17. CHAPTER 12 Swift Boat
    (pp. 279-304)

    One may as well begin by quoting from President Nixon’s Oval Office conversation with Charles Colson, on April 28, 1971:

    COLSON: This fellow Kerry that they had on last week—

    PRESIDENT: Yeah. Yeah.

    COLSON: —hell, he turns out to be, uh, really quite a phony. We—

    PRESIDENT: Yeah, I know.

    COLSON: The story we’re getting out, that—

    PRESIDENT: Are ya?

    COLSON: (Newspaper columnist Jerald) TerHorst is writing that for—

    PRESIDENT: Good.

    COLSON: —North American Newspaper Alliance.

    PRESIDENT: Well, he is a sort of phony, isn’t he? Is—

    COLSON: Well, he stayed, when he was here—

    PRESIDENT: Stayed out in Georgetown,...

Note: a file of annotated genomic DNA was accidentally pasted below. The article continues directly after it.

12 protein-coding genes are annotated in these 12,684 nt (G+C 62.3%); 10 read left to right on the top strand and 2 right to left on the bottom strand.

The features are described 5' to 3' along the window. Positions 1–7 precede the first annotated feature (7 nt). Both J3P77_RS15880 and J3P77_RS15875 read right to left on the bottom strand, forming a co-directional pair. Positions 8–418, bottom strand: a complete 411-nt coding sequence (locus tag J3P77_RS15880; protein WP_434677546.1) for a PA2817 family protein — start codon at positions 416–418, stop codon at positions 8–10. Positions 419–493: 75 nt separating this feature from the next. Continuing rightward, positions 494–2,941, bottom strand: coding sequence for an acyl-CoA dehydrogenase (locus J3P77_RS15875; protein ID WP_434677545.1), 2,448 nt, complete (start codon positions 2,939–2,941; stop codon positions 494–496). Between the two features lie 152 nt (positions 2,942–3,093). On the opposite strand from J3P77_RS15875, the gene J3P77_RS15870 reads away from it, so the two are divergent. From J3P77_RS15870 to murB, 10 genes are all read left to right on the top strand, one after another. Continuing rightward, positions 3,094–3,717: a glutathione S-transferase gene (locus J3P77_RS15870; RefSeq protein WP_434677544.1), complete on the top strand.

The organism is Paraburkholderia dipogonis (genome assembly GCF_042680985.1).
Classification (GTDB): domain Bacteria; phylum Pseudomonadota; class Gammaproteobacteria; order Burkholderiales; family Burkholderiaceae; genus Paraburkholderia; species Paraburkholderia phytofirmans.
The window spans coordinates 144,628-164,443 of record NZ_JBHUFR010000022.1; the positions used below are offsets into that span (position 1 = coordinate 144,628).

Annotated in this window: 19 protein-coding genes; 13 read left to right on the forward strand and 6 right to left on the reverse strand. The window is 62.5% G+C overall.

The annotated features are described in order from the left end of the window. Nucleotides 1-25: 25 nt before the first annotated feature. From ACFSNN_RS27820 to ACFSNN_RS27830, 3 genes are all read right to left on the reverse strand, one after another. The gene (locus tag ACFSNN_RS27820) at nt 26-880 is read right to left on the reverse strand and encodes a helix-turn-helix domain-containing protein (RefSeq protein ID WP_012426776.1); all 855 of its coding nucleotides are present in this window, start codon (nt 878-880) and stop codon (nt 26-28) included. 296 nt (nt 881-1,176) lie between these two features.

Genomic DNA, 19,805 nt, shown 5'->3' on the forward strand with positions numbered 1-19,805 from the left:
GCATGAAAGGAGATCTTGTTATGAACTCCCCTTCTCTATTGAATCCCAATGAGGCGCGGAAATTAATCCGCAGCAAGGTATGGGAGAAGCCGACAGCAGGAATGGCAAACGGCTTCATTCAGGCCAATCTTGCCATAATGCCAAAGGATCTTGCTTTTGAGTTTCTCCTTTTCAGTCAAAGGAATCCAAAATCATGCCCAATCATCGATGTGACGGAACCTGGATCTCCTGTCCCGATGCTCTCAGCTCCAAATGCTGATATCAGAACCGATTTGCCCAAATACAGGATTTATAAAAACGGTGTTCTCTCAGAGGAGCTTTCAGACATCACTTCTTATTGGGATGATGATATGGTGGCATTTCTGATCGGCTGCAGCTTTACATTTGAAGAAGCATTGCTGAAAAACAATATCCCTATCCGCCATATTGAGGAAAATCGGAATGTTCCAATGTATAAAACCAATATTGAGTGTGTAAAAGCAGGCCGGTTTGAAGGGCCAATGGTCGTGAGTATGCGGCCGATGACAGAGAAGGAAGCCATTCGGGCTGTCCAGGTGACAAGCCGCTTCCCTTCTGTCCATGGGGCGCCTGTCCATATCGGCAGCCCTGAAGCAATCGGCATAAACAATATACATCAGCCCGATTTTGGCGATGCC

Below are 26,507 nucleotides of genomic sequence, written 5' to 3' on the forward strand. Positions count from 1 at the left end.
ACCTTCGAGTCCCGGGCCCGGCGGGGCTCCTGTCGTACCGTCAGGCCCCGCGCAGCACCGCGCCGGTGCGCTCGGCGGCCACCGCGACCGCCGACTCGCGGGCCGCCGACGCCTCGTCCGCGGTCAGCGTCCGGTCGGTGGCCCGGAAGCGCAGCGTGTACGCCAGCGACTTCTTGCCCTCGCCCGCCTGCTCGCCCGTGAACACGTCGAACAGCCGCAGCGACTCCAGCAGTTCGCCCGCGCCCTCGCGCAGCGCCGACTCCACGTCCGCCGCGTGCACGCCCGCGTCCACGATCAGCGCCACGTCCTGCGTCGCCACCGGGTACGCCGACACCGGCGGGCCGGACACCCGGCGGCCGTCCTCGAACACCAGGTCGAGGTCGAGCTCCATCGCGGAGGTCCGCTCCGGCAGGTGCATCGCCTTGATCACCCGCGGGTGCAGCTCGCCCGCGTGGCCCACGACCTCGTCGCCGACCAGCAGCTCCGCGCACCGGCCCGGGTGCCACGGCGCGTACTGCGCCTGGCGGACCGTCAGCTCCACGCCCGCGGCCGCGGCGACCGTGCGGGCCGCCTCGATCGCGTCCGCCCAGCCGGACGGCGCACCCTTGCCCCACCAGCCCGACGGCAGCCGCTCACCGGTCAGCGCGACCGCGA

18. AFTERWORD: In Vietnam
    (pp. 305-312)

    On January 17, 2012, my wife, Ann, and I arrived in Hanoi. We were traveling with our friends Jay and Ann Hill and had come overland from northern Thailand to a port on the Mekong, down the river by slow boat to Luang Prabang, and then by prop plane to Noi Bai Airport. For the Hills, the trip had been a sentimental journey back to Chiang Mai, where they had worked and taught in the late seventies and again in the early nineties, but for Ann and myself it was our first trip to Southeast Asia and, for all of...

  19. Notes
    (pp. 313-340)
  20. Works Cited
    (pp. 341-354)
  21. Index
    (pp. 355-366)
  22. Back Matter
    (pp. 367-370)